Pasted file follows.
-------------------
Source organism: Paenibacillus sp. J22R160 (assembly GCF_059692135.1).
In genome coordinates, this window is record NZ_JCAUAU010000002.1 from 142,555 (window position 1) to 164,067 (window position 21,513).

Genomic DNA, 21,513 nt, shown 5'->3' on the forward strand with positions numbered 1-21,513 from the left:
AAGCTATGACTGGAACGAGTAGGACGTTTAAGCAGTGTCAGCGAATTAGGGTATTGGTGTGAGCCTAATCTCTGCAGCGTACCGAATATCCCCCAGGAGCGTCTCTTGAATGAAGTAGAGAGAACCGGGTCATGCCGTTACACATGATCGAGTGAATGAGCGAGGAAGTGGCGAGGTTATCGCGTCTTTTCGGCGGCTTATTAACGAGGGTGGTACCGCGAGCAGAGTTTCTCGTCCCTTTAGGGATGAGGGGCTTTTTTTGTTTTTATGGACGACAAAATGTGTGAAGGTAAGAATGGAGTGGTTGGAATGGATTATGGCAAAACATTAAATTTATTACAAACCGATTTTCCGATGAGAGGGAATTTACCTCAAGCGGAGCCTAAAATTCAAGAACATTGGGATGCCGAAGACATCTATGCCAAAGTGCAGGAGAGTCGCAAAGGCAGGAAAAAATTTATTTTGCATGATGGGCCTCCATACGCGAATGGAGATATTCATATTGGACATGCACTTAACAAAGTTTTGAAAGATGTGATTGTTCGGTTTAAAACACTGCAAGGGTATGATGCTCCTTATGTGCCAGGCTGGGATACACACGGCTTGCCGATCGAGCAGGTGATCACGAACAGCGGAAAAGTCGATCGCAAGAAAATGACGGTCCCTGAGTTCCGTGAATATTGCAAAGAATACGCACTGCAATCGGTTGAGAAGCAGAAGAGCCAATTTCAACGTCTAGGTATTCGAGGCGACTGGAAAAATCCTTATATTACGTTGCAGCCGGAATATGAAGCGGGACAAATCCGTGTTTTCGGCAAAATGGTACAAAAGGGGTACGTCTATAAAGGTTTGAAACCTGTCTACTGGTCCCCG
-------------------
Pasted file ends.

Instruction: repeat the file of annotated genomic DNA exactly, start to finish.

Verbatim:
Source organism: Paenibacillus sp. J22R160 (assembly GCF_059692135.1).
In genome coordinates, this window is record NZ_JCAUAU010000002.1 from 142,555 (window position 1) to 164,067 (window position 21,513).

Genomic DNA, 21,513 nt, shown 5'->3' on the forward strand with positions numbered 1-21,513 from the left:
AAGCTATGACTGGAACGAGTAGGACGTTTAAGCAGTGTCAGCGAATTAGGGTATTGGTGTGAGCCTAATCTCTGCAGCGTACCGAATATCCCCCAGGAGCGTCTCTTGAATGAAGTAGAGAGAACCGGGTCATGCCGTTACACATGATCGAGTGAATGAGCGAGGAAGTGGCGAGGTTATCGCGTCTTTTCGGCGGCTTATTAACGAGGGTGGTACCGCGAGCAGAGTTTCTCGTCCCTTTAGGGATGAGGGGCTTTTTTTGTTTTTATGGACGACAAAATGTGTGAAGGTAAGAATGGAGTGGTTGGAATGGATTATGGCAAAACATTAAATTTATTACAAACCGATTTTCCGATGAGAGGGAATTTACCTCAAGCGGAGCCTAAAATTCAAGAACATTGGGATGCCGAAGACATCTATGCCAAAGTGCAGGAGAGTCGCAAAGGCAGGAAAAAATTTATTTTGCATGATGGGCCTCCATACGCGAATGGAGATATTCATATTGGACATGCACTTAACAAAGTTTTGAAAGATGTGATTGTTCGGTTTAAAACACTGCAAGGGTATGATGCTCCTTATGTGCCAGGCTGGGATACACACGGCTTGCCGATCGAGCAGGTGATCACGAACAGCGGAAAAGTCGATCGCAAGAAAATGACGGTCCCTGAGTTCCGTGAATATTGCAAAGAATACGCACTGCAATCGGTTGAGAAGCAGAAGAGCCAATTTCAACGTCTAGGTATTCGAGGCGACTGGAAAAATCCTTATATTACGTTGCAGCCGGAATATGAAGCGGGACAAATCCGTGTTTTCGGCAAAATGGTACAAAAGGGGTACGTCTATAAAGGTTTGAAACCTGTCTACTGGTCCCCG